Waves of Freedom is a voluntary-led collaborative platform exploring how surfing and the sea can be used as a creative medium for social good and connection across cultures. At the core of what we do is understanding the transformative impact of surfing and the sea, especially for women and girls and its potential to empower.
WoF was born from a realisation for the need to deepen our understanding of what we’d experienced with surfing’s ability connect in the most unexpected ways in an unlikely place, Iran, and the initiation of surfing through women. The turning point was sharing our passion for surf and the surfing experience with other like-minded young women in Iran in 2013, the first surfers in their country (as documented in Into the Sea).
What we do has expanded beyond Iran, although our collaboration with the fledgling surf community there is ongoing, to work with other people, institutes and organisations around the world - A growing ‘surf for social good’ tribe, including the Surfing Association of Papua New Guinea and their innovative approach to ending violence against women called the “Pink Nose Surfboard” initiative. Our experiences have inspired a shift in our own relationship with surfing and how it can be used as a vehicle for creating connection and addressing deeper social issues.
The Origins Story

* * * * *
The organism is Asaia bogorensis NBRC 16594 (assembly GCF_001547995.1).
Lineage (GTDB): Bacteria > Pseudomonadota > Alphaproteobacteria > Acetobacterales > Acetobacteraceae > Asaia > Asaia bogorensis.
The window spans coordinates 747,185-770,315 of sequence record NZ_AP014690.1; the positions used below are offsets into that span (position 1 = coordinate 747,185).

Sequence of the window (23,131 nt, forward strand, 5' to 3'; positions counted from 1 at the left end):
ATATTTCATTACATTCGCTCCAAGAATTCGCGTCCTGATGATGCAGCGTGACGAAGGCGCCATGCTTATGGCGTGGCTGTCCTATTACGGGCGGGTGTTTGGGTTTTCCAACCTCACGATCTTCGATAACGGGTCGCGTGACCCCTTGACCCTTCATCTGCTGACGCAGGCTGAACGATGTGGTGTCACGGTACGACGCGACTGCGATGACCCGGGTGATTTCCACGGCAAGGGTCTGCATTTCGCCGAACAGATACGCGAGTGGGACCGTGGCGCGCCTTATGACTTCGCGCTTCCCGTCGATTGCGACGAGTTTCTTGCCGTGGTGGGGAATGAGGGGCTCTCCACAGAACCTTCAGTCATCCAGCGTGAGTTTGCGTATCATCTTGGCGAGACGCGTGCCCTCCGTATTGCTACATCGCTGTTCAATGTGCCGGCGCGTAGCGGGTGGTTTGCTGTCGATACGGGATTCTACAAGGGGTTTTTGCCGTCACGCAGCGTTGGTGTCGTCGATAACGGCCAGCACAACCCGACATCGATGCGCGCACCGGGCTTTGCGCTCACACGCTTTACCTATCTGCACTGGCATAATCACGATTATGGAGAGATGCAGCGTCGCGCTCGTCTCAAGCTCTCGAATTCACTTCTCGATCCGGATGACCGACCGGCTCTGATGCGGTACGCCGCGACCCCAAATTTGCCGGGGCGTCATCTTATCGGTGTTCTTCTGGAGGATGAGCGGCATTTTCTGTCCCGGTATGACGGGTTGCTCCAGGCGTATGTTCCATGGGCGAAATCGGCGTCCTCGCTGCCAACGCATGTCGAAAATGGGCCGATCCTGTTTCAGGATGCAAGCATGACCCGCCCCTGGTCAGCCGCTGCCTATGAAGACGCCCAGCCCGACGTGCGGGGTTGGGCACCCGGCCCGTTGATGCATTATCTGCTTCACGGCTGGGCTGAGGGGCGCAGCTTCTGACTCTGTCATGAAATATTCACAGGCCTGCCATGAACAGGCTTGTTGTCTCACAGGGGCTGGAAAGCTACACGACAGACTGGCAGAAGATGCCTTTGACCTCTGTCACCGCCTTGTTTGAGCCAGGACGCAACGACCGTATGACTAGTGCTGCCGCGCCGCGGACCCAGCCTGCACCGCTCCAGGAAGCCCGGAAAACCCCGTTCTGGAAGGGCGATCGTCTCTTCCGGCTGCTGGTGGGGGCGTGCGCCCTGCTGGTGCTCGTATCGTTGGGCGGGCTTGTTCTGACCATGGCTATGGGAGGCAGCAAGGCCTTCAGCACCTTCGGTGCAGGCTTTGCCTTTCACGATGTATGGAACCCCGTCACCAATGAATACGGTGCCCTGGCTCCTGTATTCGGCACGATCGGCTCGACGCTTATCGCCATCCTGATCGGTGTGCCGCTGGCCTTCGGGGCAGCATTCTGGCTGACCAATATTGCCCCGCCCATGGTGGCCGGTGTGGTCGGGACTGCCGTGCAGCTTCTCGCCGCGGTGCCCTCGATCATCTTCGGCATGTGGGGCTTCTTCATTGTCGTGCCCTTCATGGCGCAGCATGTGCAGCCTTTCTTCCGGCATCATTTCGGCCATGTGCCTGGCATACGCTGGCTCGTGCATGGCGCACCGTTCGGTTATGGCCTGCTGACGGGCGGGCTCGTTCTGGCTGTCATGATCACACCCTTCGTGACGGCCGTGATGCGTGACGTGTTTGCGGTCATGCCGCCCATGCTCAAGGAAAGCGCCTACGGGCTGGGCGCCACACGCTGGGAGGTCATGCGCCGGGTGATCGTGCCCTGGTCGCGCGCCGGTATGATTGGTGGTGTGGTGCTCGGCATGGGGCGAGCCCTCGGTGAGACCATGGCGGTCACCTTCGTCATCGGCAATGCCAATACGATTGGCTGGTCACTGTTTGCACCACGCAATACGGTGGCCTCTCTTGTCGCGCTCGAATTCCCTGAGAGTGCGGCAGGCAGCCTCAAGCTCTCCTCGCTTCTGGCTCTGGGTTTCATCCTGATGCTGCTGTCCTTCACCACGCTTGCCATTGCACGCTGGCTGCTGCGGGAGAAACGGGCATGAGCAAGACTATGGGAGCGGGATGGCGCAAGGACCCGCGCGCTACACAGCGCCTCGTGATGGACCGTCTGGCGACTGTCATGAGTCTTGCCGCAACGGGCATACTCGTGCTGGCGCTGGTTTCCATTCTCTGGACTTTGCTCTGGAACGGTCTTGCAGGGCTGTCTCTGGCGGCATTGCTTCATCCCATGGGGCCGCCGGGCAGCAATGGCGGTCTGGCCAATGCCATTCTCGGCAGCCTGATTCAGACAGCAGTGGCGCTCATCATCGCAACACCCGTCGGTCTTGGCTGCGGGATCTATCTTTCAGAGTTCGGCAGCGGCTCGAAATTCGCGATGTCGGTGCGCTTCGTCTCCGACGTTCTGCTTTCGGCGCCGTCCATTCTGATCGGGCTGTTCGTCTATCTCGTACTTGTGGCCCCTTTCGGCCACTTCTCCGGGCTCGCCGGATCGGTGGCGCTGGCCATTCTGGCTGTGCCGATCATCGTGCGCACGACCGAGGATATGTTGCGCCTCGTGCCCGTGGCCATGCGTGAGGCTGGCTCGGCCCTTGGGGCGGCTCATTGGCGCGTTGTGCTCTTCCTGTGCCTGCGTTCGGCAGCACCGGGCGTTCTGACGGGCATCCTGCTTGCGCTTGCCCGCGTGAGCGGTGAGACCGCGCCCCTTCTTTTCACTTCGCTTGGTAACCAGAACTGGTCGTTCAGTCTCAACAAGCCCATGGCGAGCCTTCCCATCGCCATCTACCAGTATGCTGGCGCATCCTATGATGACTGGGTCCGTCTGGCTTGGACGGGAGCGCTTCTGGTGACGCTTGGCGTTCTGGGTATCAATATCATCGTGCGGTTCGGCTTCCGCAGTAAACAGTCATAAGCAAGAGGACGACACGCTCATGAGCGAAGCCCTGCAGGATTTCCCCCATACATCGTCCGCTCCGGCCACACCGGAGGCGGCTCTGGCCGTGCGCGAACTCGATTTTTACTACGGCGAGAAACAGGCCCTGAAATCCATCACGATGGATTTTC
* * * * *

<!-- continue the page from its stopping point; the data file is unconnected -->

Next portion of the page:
The story began in 2010 when French filmmaker Marion Poizeau and Irish surfer Easkey Britton traveled to an unknown territory in the remote region of south-eastern Iran seeking new adventures and surf exploration. They were motivated to explore how they could surf and film in Iran, a country geopolitically misperceived by the West and if it would be possible for women to get to the water and go surf? Baluchistan, the poorest and remotest region in Iran is also the only region that offers any potential for surf, an area considered by many as one of the most dangerous in the world. With a mix of curiosity, apprehension, and uncertainty, Easkey with her surfboard and Marion with her camera bag filled with head-scarves, met in Tehran airport. This was the first time they met in person but both shared a passion for adventure and exploring the unknown. Almost immediately any worries they had were shattered. The Iranian people were the most welcoming they encountered on their many travels. Surfing, fully covered and wearing a hijab sparked curiosity locally, witnessing surfing for the first time by a woman. Marion made a short film of this first adventure: Easkey surfs in Iran.
The film made a big impact in international media with the short film going viral on the internet. The response was overwhelmingly positive both outside and within Iran. In August 2013, after connecting with other pioneering Iranian sportswomen who heard about their story, the two women decided to continue the adventure and return to Iran. This time with a project built around the objective: To share a passion for surfing in Iran and make it accessible to everyone, including women . They were joined by Mona Seraji, Iranian snowboard ambassador, and swimmer Shahla Yasini. This second trip had a real impact in the region. All three women shared the belief in the power of surfing as a tool for connection, self-empowerment and bridging barriers. This experience became the subject of Marion Poizeau’s feature documentary, ‘Into the Sea’, the story of the first surfers in Iran, a story shaped by women. Together they planted the seed for new opportunities and made history, becoming the first women to surf in Iran. It is the recognition of the power of surfing to transcend social, cultural and gender barriers that inspired Easkey and Marion to found the non-profit organisation, Waves of Freedom. This was just the beginning...